Continuing technology woes: I’m taking my laptop back to the shop this afternoon, because they didn’t solve the problem. Or, I mean, they did. The solution held for 24 hours. The battery is now back to losing 25% of its charge per hour (at least). Tolerable, but good lord, and the machine is still under warranty, so let’s by all means get it fixed. The little spare I’m borrowing is fine for the meantime, and this time I’ve arranged to borrow it in advance, so the whole thing should be much less annoying overall.
As for progress … for the first time, I’m considering the possibility that I may be breaking Silver Circle in half. I mean, yes, I’ll be cutting it. But jeeze, it keeps stretching out and I’m still not even close to the endgame. In fact, I’m so far from the endgame that I’m still not sure how to get from where I’m standing now across the Chasm of the Uncertain Middle to the peak over there in the distance where the endgame is located. Visualize a chasm filled with mist. There’s a figurative bridge down there somewhere, I trust.
Well, who knows. I don’t need to make that decision immediately. Just as well, as coming up with subtitles will be a challenge if that turns out to be necessary.
Oh, I’m at 112,000 words, by the way. The question is therefore whether I’m looking at another 70,000 words (which would be fine) or another 112,000 words (which would mean I probably break the story in half). In either case, I’m assuming I’ll be cutting at least 30,000 words because that’s almost invariable when the book is this long.
Meanwhile! I read the recent Murderbot novella. I bet a lot of you have as well. What did you think? I liked it, but not as well as the previous novel. This novella begins directly after that novel and concerns the same basic players, right down to the colonists affected by the alien contamination.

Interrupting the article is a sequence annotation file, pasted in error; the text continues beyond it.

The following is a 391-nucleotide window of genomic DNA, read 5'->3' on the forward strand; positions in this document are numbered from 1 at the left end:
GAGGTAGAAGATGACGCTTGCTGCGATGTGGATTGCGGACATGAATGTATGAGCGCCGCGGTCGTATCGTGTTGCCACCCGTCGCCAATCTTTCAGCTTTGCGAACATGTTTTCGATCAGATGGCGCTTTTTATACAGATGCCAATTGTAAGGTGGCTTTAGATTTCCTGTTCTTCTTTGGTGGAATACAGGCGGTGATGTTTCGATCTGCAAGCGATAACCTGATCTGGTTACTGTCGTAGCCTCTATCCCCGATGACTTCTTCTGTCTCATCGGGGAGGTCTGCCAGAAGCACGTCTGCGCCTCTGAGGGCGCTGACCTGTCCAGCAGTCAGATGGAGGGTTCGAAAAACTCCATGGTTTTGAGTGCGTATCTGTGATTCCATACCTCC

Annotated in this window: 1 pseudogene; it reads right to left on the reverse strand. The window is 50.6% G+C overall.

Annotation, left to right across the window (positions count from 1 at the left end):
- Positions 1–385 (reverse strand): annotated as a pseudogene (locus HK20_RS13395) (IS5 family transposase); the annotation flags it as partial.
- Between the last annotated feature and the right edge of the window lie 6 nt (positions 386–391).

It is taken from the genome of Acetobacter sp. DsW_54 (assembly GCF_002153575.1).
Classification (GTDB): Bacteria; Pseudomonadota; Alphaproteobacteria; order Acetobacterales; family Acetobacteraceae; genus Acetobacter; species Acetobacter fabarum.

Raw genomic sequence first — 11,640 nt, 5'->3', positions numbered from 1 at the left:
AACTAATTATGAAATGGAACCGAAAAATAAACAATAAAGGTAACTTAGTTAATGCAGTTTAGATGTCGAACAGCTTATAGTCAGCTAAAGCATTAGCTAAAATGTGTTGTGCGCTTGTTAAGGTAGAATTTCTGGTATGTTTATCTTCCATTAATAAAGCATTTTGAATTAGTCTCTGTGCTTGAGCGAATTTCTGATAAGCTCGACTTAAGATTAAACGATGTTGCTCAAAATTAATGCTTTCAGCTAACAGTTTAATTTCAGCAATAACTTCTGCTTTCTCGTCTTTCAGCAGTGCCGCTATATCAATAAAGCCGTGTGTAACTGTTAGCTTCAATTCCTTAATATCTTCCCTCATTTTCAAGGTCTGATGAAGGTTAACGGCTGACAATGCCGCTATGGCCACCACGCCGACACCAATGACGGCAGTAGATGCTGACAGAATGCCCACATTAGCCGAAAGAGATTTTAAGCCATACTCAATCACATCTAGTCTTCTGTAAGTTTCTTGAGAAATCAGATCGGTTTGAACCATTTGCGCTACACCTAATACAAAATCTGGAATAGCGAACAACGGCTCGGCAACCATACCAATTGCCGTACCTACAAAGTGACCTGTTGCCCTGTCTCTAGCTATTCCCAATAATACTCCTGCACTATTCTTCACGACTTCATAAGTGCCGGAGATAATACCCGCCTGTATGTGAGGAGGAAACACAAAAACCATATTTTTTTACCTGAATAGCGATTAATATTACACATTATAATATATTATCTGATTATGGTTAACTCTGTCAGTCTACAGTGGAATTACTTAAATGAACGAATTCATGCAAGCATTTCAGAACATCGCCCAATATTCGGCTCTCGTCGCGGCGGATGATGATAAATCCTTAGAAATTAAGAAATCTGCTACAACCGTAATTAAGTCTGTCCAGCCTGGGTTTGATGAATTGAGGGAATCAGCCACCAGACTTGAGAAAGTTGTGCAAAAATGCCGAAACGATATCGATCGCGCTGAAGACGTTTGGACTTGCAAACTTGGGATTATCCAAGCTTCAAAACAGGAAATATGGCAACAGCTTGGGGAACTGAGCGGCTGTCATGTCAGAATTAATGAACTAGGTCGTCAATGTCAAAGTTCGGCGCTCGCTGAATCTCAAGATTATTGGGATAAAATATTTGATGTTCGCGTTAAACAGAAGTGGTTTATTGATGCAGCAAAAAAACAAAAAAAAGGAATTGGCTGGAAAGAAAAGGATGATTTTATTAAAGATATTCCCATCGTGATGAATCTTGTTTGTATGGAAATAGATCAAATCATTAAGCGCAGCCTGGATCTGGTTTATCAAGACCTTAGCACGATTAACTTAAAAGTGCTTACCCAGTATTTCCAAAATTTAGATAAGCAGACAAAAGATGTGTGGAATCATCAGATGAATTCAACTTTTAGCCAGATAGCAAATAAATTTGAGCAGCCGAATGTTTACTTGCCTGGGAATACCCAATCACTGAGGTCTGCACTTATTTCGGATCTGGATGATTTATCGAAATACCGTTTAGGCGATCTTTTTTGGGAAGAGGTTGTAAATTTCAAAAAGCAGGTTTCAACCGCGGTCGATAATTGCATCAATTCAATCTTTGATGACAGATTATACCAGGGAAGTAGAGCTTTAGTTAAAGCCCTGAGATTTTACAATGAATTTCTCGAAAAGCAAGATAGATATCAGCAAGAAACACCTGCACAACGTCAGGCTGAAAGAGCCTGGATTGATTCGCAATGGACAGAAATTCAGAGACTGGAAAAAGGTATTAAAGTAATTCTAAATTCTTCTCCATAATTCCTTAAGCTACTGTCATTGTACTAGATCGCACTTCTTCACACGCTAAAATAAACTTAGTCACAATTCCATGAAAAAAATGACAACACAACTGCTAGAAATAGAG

The novel, I felt was slow and just okay until Murderbot gets aboard ART, finds ART is not there, and meets the hostiles. Then we have one of the best Murderbot lines of all time. (“First angry, then afraid, then dead. Is that the right order?”) This happens pretty early in the book.
This long novella, I felt was just okay until … I don’t want to spoil anything … until about the halfway mark or maybe a bit farther in.
One thing puzzled me kind of a lot — what happened to the colonists who were most affected by the alien contamination in the previous book? Are they all dead? Because everyone seems to be interacting with the colonists as though that set of colonists isn’t a problem anymore, and I don’t really understand that? Once I was farther into the story, I kind of forgot to wonder about that, but as you see, the question has now recurred. Maybe I missed something. Did anybody pick up something that would explain that?
I did not mind the [redacted] thing. I thought that was fine, and the way Murderbot handled it was fine. That was believable and added a complication to the way Murderbot felt about itself in a believable way.
I would have liked the novella more… I’m not sure … I think I would have liked to see more of Three, whom I liked a lot in the previous book; and more between Ratthi and Tarik, partly because the revelation about Tarik’s background really caught me. I was instantly very engaged by Tarik and wanted to see lots more about him. This is EXACTLY the kind of thing that makes me create a new character of my own: a guy sort of like Tarik, with that kind of background, only much more centered in the story. Plus I like Ratthi and I would always like to see more of him.
I LOVED the solution Murderbot came up with. That was absolutely perfect and I did not see it coming at all, and then I loved how that element played out in the story. And everything after that was fast and fun, so that was my favorite part of the novella — everything from the time Murderbot had that inspired idea to the end.